Russell Chan is an Assistant Professor at the University of Twente, working in the area of cognitive-motor neuroscience. He is well-known for using cognitive enhancement techniques to unlock the potential of the mind with the vision of improving health, well-being, and performance. Using multimodal neuroimaging techniques, he investigates performances in motor sequence learning to understand the different mechanisms. His work intersects the boundaries of movement, cognition, and consciousness.

Sophie Langer (EEMCS)

How do deep learning methods distinguish between cats and dogs? Or more importantly, how do they detect diseases or identify traffic signs? Without answering these questions, we risk unexpected behaviour of the methodology with potentially legal or ethical implications. Sophie Langer investigates the underlying functioning of deep learning-based methods, particularly focusing on their statistical properties. Her research enhances the theoretical understanding of the methodology, contributing to a safer and more reliable AI future.

Jelmer Renema (TNW)

Jelmer Renema is at the forefront of developing photonic quantum computers, where individual light particles, photons, perform highly complex calculations beyond the capability of current (super) computers. He obtained his PhD cum laude from Leiden University in 2015, focusing on superconducting single photon detectors. Following this, he worked at Oxford with a Rubicon grant, developing optical chips despite facing a chip shortage that spurred his interest in the technology. In 2018, Renema received a Veni grant for a postdoc position at the University of Twente, where he became acquainted with the university's research. By 2020, he had joined the Adaptive Quantum Optics group as an associate professor. Alongside his academic achievements, Renema is also the CTO of Quix Quantum, a successful start-up from the University of Twente.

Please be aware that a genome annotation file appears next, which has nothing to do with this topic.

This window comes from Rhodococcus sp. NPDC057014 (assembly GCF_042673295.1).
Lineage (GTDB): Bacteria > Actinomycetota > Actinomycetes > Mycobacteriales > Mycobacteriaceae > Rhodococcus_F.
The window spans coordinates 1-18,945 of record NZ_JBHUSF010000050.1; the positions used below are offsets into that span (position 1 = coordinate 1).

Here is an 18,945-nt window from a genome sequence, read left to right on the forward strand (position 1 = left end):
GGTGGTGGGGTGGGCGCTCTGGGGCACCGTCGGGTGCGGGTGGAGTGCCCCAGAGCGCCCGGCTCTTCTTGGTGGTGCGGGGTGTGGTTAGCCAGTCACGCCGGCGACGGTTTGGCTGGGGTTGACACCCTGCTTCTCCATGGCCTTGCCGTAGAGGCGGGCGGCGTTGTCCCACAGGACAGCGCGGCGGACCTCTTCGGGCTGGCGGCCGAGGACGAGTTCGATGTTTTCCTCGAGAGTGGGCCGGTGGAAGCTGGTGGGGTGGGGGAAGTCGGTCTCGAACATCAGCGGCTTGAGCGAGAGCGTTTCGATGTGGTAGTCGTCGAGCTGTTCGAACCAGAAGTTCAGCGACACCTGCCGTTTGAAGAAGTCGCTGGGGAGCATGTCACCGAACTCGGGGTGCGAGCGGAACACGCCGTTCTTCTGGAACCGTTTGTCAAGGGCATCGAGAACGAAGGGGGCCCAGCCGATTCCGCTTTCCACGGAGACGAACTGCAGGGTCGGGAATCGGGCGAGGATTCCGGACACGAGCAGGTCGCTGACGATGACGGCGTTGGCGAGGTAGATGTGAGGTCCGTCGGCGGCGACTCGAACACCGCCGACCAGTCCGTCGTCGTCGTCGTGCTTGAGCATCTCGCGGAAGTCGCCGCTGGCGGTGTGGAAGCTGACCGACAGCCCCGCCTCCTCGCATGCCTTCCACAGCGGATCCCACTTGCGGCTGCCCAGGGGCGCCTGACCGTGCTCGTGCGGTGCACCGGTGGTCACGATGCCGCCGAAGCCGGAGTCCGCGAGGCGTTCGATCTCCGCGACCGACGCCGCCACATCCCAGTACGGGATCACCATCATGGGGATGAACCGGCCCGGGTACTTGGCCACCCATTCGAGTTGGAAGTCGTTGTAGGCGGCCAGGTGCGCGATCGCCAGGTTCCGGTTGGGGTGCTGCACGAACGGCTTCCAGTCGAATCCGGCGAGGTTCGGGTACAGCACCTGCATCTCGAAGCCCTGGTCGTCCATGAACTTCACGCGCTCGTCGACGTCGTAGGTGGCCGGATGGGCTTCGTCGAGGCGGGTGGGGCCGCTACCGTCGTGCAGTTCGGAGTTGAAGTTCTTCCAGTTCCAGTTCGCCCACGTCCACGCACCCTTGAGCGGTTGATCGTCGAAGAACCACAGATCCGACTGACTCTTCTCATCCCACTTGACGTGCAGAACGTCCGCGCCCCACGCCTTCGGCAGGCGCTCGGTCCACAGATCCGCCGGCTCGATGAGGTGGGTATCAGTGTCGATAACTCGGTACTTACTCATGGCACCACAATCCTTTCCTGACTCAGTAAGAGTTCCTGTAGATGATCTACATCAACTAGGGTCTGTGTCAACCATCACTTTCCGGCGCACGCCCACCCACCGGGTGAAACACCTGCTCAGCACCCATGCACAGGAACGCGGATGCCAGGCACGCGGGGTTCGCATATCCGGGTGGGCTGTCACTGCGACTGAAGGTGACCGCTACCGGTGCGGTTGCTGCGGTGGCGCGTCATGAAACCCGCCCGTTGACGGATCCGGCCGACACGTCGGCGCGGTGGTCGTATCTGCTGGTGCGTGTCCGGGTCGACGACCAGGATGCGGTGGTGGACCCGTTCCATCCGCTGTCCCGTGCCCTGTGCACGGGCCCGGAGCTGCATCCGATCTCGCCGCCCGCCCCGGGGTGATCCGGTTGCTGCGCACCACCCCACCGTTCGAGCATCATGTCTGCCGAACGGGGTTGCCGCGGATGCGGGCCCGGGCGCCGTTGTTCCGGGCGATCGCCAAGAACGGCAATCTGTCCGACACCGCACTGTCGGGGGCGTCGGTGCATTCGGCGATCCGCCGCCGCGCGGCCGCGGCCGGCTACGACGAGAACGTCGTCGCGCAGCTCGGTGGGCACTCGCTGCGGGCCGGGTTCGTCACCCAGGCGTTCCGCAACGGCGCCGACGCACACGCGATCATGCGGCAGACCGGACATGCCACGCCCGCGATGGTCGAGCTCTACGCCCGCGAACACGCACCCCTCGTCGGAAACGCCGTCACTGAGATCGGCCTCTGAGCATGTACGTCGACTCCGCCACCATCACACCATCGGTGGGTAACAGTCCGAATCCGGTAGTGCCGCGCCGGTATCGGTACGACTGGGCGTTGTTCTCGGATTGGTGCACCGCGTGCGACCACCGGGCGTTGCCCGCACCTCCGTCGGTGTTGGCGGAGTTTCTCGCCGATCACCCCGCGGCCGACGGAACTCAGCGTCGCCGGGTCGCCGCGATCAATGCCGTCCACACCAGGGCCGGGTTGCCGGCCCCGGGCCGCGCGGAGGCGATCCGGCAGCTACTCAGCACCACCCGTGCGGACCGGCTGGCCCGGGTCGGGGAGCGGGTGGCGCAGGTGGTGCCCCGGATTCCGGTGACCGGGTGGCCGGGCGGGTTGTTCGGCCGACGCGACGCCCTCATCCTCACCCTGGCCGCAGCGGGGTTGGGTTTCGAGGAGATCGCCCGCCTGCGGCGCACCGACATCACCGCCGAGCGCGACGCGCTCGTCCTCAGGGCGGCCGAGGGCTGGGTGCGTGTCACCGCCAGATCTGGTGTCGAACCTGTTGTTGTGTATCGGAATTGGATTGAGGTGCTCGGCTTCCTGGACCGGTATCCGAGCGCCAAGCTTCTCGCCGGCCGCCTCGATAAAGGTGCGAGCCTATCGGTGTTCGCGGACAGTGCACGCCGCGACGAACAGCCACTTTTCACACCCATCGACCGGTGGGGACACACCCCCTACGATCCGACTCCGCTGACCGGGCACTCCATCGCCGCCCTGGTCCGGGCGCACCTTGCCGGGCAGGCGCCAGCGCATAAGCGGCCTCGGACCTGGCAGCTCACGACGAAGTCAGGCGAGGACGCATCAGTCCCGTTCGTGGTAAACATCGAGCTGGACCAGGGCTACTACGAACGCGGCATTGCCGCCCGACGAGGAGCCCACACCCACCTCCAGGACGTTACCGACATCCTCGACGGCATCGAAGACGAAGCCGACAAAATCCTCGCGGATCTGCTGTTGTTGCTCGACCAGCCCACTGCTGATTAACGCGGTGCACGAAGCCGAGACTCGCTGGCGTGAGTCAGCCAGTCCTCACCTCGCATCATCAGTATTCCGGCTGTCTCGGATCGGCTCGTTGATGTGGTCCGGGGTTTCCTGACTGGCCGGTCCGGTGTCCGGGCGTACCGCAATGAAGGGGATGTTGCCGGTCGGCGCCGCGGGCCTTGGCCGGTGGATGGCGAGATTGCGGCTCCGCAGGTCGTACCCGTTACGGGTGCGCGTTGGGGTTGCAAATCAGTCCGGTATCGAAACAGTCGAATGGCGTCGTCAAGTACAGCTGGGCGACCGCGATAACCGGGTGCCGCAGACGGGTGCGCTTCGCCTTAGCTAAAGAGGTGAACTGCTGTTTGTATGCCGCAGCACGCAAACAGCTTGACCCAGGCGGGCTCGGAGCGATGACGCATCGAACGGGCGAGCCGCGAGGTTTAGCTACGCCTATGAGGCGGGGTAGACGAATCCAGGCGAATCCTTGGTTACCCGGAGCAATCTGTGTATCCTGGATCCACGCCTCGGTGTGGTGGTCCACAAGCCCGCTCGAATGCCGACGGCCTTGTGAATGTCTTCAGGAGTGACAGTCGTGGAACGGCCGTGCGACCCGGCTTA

Julia Mikhal (BMS)

Julia Mikhal develops computational models for clinical applications and decision support. Her research combines mathematical modelling and clinical data analysis to improve safe and early discharge after oncological surgery, as well as uncover mechanisms of vascular disease. Julia Mikhal’s work utilizes advanced mathematical and computational methods to extract meaningful information from complex datasets and develop accurate models predicting patient-specific outcomes.

Kuan Chen (EEMCS)

How can we create future-proof computing systems that serve as the backbone of modern society while maximizing their resilience against environmental uncertainties? As a computer scientist, Kuan-Hsun Chen is dedicated to advancing cyber-physical systems, which continuously interact with the physical world in numerous safety-critical scenarios. These systems must not only deliver correct functionalities but also ensure timely performance to prevent catastrophic failures. By prioritizing predictability and reliability, he explores efficient mapping solutions that meet all non-functional constraints imposed by underlying hardware platforms. His pioneering research lies at the intersection of computer science and electrical engineering, driven by his conviction that synergy between software and hardware is key to creating such systems.